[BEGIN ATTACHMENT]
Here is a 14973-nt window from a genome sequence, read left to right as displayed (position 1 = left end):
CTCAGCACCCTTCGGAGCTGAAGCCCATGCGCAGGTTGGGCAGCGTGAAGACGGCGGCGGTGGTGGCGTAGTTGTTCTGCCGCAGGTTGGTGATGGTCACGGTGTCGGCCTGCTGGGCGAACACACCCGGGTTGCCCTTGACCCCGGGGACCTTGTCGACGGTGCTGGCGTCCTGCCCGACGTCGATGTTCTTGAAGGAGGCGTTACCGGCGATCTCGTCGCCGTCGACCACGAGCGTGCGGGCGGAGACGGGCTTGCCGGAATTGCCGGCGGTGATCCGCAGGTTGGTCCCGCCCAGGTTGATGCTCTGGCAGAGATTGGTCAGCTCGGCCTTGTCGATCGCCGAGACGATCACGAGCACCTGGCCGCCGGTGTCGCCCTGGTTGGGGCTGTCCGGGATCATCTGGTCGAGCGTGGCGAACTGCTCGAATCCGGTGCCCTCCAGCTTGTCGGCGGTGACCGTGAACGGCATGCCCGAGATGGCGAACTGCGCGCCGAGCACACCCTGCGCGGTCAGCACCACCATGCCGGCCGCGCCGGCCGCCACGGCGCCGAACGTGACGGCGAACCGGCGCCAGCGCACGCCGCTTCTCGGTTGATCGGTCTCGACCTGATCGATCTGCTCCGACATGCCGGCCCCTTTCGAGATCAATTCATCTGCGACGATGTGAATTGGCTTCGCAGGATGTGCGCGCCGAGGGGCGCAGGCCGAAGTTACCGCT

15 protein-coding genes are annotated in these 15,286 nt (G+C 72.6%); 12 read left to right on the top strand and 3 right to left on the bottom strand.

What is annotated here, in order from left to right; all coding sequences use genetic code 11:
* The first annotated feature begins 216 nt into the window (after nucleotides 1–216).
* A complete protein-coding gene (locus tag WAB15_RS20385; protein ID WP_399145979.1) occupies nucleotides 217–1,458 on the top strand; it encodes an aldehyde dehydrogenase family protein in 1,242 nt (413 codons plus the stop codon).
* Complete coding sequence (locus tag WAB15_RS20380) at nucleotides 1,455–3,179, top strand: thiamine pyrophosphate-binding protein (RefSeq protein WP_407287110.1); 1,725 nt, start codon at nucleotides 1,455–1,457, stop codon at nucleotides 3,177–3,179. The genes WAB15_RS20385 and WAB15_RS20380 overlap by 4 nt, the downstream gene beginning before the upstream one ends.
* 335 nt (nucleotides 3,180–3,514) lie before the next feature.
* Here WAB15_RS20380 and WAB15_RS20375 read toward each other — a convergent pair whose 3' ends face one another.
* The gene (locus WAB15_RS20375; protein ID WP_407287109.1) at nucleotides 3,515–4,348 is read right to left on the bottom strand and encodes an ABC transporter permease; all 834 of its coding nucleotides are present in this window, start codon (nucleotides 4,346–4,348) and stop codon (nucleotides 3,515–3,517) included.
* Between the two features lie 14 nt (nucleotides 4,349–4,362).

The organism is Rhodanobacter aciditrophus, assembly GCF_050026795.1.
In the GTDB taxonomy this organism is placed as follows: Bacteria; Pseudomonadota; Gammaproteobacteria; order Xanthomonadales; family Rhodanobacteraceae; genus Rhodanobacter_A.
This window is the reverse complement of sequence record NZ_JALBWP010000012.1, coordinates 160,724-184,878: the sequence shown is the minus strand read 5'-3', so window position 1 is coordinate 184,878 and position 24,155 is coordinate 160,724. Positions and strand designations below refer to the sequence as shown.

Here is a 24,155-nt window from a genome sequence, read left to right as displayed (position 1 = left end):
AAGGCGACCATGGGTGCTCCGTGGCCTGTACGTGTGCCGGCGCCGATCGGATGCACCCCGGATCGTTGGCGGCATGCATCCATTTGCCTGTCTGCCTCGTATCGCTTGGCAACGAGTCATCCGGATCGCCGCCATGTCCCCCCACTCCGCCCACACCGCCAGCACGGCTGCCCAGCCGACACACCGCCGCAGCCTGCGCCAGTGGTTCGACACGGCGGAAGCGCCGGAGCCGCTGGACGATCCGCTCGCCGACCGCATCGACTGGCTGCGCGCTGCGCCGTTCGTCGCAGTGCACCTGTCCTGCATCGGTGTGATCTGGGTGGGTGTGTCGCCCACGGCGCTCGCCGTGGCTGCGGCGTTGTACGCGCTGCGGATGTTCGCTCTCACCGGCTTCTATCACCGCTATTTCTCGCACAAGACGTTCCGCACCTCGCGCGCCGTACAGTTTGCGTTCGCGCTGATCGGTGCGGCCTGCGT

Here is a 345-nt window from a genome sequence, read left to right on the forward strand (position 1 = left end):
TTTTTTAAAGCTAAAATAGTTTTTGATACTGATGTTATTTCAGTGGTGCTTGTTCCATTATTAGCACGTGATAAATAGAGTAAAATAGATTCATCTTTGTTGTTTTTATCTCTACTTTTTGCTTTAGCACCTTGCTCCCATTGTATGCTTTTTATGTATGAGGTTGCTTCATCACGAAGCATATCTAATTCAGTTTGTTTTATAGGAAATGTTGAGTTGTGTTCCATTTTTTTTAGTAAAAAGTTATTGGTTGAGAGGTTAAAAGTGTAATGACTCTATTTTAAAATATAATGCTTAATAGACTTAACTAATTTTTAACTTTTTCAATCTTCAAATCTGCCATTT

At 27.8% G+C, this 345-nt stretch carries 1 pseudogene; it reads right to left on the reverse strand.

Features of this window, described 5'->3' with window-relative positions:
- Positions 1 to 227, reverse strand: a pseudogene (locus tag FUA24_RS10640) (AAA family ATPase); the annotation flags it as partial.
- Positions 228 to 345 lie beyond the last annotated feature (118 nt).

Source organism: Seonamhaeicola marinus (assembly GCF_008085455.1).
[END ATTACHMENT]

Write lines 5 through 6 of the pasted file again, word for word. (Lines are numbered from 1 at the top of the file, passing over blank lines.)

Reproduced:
* The first annotated feature begins 216 nt into the window (after nucleotides 1–216).
* A complete protein-coding gene (locus tag WAB15_RS20385; protein ID WP_399145979.1) occupies nucleotides 217–1,458 on the top strand; it encodes an aldehyde dehydrogenase family protein in 1,242 nt (413 codons plus the stop codon).